A British Comedian Legally Changed His Name to Hugo Boss to Protest Brand’s Aggressive Trademark Enforcement

image: Hugo Boss

A British comedian is not amused with Hugo Boss’ penchant for aggressively policing unauthorized uses of its trademark-protected “Boss” name. In response to what he characterizes as the multi-billion dollar German fashion brand’s pattern of sending “cease and desist letters to a number of small businesses and charities who use the word ‘BOSS’ or similar … costing them thousands in legal fees and rebranding,” Joe Lycett has legally changed his name to Hugo Boss.

Sharing a signed “deed pool,” the formal documentation that reflects a legal name change in the United Kingdom, on social media over the weekend, 31-year old Lycett stated, “It’s clear that Hugo Boss HATES people using their name. Unfortunately for them, this week I legally changed my name by deed poll and I am now officially known as Hugo Boss.” He followed up the initial announcement by asserting that he “will be launching a brand new product as Hugo Boss,” which he says will be revealed as part of his part-comedy, part-consumer education television show, Joe Lycett’s Got Your Back. 

In furtherance of the trademark-centric stunt, Lycett pointed to a recent back-and-forth between the nearly 100-year old Metzingen, Germany-headquartered fashion brand and Boss Brewing, which erupted after the small Welsh brewery filed to register the names of two of its best-selling beers with the United Kingdom Intellectual Property Office (“UKIPO”), only to face pushback from the brand. In a cease and desist letter that it sent to the brewery, and in its formal opposition filings with the UKIPO, Hugo Boss asserted that the names of the company’s Boss Black and Boss Boss beers were likely to cause confusion among consumers as to the source of the products or Hugo Boss’ affiliation with them, particularly since the brewery also made and sold branded merch.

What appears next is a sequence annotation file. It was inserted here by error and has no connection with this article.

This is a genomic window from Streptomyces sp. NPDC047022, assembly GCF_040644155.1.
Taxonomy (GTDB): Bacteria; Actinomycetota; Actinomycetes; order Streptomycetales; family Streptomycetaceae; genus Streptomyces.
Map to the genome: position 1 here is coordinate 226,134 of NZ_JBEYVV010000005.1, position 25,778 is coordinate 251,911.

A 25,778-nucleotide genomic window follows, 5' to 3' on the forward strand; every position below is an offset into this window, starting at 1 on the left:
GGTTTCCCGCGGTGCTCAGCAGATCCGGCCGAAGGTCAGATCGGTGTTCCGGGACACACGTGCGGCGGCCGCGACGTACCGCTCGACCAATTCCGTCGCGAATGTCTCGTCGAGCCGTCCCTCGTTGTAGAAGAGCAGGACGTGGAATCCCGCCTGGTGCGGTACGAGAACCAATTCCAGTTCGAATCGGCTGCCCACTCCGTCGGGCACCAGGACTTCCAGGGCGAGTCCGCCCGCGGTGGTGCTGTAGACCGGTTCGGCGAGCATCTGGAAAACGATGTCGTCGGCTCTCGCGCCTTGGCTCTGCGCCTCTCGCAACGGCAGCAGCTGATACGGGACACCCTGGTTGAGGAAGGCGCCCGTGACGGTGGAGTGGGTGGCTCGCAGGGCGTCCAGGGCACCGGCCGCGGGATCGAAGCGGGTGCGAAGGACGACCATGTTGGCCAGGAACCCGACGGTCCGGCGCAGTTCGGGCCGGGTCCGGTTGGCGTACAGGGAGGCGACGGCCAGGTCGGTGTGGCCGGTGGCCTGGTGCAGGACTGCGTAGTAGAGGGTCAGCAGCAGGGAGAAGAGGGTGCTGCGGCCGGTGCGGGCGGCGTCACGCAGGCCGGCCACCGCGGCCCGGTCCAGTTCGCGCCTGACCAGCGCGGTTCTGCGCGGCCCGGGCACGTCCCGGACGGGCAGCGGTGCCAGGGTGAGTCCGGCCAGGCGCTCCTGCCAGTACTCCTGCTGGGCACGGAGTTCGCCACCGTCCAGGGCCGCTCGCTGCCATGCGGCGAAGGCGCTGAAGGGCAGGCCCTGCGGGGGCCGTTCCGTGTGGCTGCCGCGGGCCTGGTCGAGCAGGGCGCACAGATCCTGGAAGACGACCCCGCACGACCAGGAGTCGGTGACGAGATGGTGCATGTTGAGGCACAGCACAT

As such, Hugo Boss argued that the marks were not only ineligible for trademark registration but the names should be changed entirely.

While 6-year old Boss Brewing defended its use of the beer names and the corresponding trademark applications for registration, which it filed in October 2018, arguing that Hugo Boss “has the Boss trademark in most areas, but [does] not have it in alcohol,” the parties ultimately settled the matter, with Boss Brewing agreeing to alter the names of the beers at issue and retain from making and selling apparel.

Speaking to Wales Online this summer, Boss Brewing co-owner Sarah John said that the company had paid almost £10,000 in legal fees during the four-month fight with Hugo Boss and would incur further costs due to the fact that they were “going to have to go through and change the labels of [the allegedly infringing beers],” which she said would “be of great expense and time for a small brewery.”